Ti-chiang

I decide to be present, to try to empathize, to offer help. For example, if I knock it off, it will be relieved from its burden, those wrinkly ankles and swollen knees will no longer bear the weight. Normally I don’t play with Ti-chiang, but today I feel my act of killing is an expression of pure courtesy. I patrol around to get an idea about what it looks like. I hover over it, glide in the air, until I dread it: it is in perfect balance and symmetry. Impossible to tell if it’s dead, alive, or asleep. Immediately I feel futile. Ti-chiang’s feet are planted into the ground, the rhythm of its breath reverberates in the air, sending deep vibrations that can’t be heard, but viscerally felt.

The moment I stab myself into its body, I come to the realization that I was never interested in preying on Ti-chiang. In the best-case scenario, if I successfully kill it, it will take years to show signs of decay. I park on its back, tuck my beak under my wing and close my eyes. I can’t help but wonder: Does it feel the pain? Does it panic? Does it know that death has occurred?  

It is the most substantial thing I’ve ever killed. I scratch my beak across its skin; it’s thick as a wall. Disturbing. Ti-chiang doesn’t die. It enters into a prolonged, imperceptible process of transformation, set forth by yours truly.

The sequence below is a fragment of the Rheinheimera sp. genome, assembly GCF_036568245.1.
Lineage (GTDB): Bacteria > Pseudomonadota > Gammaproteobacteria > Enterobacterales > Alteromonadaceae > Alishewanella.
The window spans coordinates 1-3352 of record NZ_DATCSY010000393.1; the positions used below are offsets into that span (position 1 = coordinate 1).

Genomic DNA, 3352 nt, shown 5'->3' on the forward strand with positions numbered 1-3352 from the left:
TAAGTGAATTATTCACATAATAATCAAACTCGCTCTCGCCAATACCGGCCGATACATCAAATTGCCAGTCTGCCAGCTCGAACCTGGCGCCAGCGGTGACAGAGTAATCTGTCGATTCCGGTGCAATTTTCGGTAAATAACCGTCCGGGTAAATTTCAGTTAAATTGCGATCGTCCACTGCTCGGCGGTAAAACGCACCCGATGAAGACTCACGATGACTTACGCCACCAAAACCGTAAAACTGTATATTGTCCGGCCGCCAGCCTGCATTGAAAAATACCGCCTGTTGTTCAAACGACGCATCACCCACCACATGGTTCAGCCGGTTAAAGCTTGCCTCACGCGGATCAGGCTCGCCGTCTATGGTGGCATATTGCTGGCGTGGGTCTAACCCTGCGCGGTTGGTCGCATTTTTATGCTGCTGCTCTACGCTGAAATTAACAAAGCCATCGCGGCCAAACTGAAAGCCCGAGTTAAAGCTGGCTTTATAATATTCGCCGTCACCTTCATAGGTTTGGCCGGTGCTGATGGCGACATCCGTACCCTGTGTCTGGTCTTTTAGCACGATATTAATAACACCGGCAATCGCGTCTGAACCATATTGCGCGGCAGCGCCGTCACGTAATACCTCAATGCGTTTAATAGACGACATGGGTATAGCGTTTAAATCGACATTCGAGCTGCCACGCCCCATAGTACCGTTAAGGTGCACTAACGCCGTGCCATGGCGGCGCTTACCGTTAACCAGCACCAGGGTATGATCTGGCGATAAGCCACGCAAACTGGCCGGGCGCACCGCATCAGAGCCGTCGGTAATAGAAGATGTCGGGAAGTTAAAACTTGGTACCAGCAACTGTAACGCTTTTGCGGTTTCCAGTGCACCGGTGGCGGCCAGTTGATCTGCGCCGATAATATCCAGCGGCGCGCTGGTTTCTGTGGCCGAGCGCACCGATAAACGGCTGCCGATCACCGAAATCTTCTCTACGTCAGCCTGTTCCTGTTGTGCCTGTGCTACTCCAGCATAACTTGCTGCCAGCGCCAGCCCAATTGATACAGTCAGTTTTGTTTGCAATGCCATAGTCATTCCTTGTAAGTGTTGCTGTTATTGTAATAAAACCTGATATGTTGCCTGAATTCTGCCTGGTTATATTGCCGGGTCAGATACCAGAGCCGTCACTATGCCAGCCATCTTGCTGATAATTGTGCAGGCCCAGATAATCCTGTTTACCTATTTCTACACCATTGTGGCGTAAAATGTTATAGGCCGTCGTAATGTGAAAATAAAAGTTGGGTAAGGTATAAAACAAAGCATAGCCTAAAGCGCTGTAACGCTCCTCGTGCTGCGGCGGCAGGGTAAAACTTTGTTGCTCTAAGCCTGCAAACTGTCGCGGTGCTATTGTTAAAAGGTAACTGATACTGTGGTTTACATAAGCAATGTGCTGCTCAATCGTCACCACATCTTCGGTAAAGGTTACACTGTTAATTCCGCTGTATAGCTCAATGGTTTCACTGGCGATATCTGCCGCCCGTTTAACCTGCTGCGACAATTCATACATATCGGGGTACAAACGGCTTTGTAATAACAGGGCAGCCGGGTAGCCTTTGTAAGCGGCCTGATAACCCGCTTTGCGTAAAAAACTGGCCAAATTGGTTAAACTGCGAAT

In a bygone time, the the-arch of the southern sea and the-arch of the northern sea visited the middle kingdom. The hospitable the-arch of the middle kingdom, Ti-chiang, entertained them with the finest tea, silk, and china. To reciprocate the courtesy, the southern sea the-arch and northern sea the-arch conversed: Such a magnanimous king of such bountiful lands! How odd that his majesty should be born with such a distinguished appearance! Everyone in the world has seven orifices, but our host has none of those essential features. How he must’ve suffered from such an onerous inconvenience. Let us be his humble servants and procure for him the seven orifices.

On the first and second days, they ripped open two nostrils. So heavy duty, they were panting like old dogs. 

On the third day, they drilled an oral opening. Sweat dripped down their backs. 

Day four, they dug an anal passage. Their legs shivered from fatigue.

Day five, they made a vaginal passage. Their hands trembled.  

Day six, they carved two eyes. They cursed the depth of mother earth. 

On the seventh day, the southern sea the-arch and northern sea the-arch gave a congratulatory applause for the completion of Ti-chiang’s orifices. At the reveal ceremony, Ti-jiang was greeted on a pedestal. He had no tissues left connected, no skin untorn; robust streams of blood shot out from different parts of the body. Showered, Ti-chiang remained static, resembling a blood fountain.

Hence the end of the life of his majesty Ti-chiang.

All this digging and drilling weren’t meant to be simply invasive. They were constitutive rather than destructive acts, the markings of exteriority and interiority on the body in the process of making space. The the-archs’ goal was not to eliminate the inside, but to somehow incorporate the inside and outside into a smoother, uninterrupted whole. Even though the interior was often subjected to scrutiny, pathologized and criminalized, it had to be incorporated into a newly established hegemony.